The court noted that Schmitz attempted to bring the issue of express advocacy into the appellate writ case, but never made the argument to Judge Peterson.
“By failing to raise the issue and argument in front of the John Doe judge, Attorney Schmitz forfeited his ability to argue that the subpoenas and search warrants at issue were valid because they were actually intended to obtain evidence of coordination of express advocacy,” the per curiam opinion states.
“[H]ow could Attorney Schmitz show that the John Doe judge had violated a plain legal duty by failing to rely on a theory that Attorney Schmitz never presented to that judge? It simply cannot be done.”
What About the Records?
The court noted that the John Doe proceedings and investigations that began in 2012 generated a multitude of documents and electronic files that are not public. In its July 2015 decision, the supreme court majority ordered the special prosecutor to return any property seized and also ordered the destruction of all John Doe documents and materials obtained.
The supreme court said that all documents and data were obtained based on an invalid theory, and destruction was meant to “divest” the prosecution of this evidence and ensure the prosecution ceased its activities related to the John Doe investigation.
In the per curiam opinion, however, the majority modified this mandate, noting the case may end up before the U.S. Supreme Court.
Instead, the majority said destruction “must be completed within 30 days following the completion of proceedings in the U.S. Supreme Court on any petition for certiorari review.” If no petition is filed, the documents must be destroyed within 30 days of the deadline for filing the petition with the U.S. Supreme Court, the per curiam noted.
The court said Schmitz and the prosecution team must still return property seized during investigations, such as computer hardware. But it can wait until a later date to return copies of data found on those computers.
However, the per curiam ordered Schmitz and his team to “divest” itself of all John Doe documents, materials, and electronic data, within 30 days, by indexing the information and submitting it to the court to maintain, under seal, pending further order of the court. That was among a list of obligations imposed on Schmitz as former special prosecutor.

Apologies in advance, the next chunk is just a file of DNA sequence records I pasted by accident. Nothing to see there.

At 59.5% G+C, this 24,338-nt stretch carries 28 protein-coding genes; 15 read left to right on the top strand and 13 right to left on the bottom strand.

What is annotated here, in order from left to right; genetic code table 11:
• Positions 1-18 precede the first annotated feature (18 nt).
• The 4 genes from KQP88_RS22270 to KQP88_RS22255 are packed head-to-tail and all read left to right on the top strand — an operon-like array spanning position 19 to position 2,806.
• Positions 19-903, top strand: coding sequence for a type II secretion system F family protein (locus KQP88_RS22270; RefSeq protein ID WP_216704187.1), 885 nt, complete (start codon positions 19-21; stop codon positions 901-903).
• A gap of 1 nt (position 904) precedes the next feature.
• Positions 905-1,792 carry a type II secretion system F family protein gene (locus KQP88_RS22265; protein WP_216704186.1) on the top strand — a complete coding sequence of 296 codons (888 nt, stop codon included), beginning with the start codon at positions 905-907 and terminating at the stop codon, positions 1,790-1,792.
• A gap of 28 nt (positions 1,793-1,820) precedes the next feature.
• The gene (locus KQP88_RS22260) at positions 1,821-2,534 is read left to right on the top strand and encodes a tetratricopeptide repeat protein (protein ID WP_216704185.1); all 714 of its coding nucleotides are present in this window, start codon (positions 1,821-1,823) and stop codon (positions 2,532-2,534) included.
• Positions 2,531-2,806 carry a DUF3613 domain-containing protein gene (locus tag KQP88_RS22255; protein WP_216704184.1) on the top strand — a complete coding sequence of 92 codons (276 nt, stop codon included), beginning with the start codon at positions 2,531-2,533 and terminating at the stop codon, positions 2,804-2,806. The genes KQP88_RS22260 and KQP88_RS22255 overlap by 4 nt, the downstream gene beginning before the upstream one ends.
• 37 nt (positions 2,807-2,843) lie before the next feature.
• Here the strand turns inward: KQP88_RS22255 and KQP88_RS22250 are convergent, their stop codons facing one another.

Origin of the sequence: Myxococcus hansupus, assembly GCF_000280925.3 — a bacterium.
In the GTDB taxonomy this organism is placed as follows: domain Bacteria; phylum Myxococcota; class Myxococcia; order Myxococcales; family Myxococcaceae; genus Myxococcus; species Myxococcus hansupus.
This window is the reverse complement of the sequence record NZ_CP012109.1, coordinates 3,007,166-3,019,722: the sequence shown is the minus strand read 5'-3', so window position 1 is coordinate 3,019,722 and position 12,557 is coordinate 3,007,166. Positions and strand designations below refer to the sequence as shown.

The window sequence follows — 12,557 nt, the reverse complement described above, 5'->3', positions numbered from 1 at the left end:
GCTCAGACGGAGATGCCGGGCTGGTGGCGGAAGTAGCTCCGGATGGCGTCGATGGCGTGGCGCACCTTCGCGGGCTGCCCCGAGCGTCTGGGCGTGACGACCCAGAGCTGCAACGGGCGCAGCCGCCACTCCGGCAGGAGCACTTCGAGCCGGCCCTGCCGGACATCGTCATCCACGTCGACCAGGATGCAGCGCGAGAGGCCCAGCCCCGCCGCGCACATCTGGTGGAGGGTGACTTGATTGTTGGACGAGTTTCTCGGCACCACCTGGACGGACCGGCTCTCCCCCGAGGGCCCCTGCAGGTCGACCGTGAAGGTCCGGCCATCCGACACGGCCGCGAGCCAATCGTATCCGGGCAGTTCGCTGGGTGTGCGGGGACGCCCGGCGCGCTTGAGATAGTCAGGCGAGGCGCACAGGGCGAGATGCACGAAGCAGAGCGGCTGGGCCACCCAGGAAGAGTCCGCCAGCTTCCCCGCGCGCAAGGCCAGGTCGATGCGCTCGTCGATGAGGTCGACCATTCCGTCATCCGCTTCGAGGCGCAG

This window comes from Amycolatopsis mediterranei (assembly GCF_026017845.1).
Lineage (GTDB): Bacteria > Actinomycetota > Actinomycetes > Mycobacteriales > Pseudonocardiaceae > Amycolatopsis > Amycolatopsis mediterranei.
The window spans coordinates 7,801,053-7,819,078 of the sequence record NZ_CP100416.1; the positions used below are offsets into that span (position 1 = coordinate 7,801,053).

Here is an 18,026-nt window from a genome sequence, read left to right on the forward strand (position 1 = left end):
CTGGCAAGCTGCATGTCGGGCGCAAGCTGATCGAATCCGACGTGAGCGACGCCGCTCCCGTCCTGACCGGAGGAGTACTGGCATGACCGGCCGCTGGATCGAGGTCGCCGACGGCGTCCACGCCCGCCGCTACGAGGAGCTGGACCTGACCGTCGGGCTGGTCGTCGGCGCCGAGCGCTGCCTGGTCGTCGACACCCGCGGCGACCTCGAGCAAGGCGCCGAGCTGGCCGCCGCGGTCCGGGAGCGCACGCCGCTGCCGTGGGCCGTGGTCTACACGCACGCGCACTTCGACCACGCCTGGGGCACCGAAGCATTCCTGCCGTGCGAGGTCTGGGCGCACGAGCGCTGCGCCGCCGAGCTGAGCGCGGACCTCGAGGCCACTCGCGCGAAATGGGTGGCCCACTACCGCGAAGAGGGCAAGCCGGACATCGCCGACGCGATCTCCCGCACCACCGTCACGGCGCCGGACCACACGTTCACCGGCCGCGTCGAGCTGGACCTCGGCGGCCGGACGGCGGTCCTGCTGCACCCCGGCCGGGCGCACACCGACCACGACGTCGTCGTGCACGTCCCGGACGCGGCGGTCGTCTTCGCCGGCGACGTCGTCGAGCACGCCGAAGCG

“The prosecution team will continue to possess all of its work product and all of the evidence gathered in the investigation, subject to the previous orders issued by the John Doe judge, during the time that it would be preparing any petition for U.S. Supreme Court review and until the conclusion of proceedings in that Court.”
Justice Abrahamson Concurs, Dissents
Justice Abrahamson agreed that the majority’s July 2015 opinion, written by Justice Gableman, was “significantly flawed and must be modified.” But she dissented with the per curiam’s decision to deny Schmitz’s motion for reconsideration.
“The per curiam significantly modifies the July 16, 2015 majority opinion by creative writing devoid of supporting legal authority,” she wrote. “Furthermore, events subsequent to the motion for reconsideration have overtaken the per curiam.”
Abrahamson noted that since the July 2015 decision, the John Doe statutes have been revised, and parties have raised the issue of whether new laws apply to this case.
“I would grant the motion for reconsideration, order oral argument on the issues raised in the motion for reconsideration and the effect of the revised John Doe statutes, and then issue a decision,” Justice Abrahamson wrote.
She went on to address the substance of the per curiam decision, including Schmitz’s motion for reconsideration, three motions for limited intervention, and motion to remand the matter to Judge Peterson.
Justice Abrahamson essentially rips the per curiam decision, addressing what she sees as major flaws throughout. She said the per curiam overreached to terminate the special prosecutor’s authority and “erroneously concluded that the investigation into coordinated express advocacy cannot continue.”
She also questioned whether the per curiam is impeding review by the U.S. Supreme Court by terminating the special prosecutor’s authority, leaving the prosecution and the state unrepresented moving forward.
“In sum, the per curiam embraces confusing and conflicting positions, all the while leaving many important issues unresolved, including those posed by events subsequent to the motion for reconsideration.”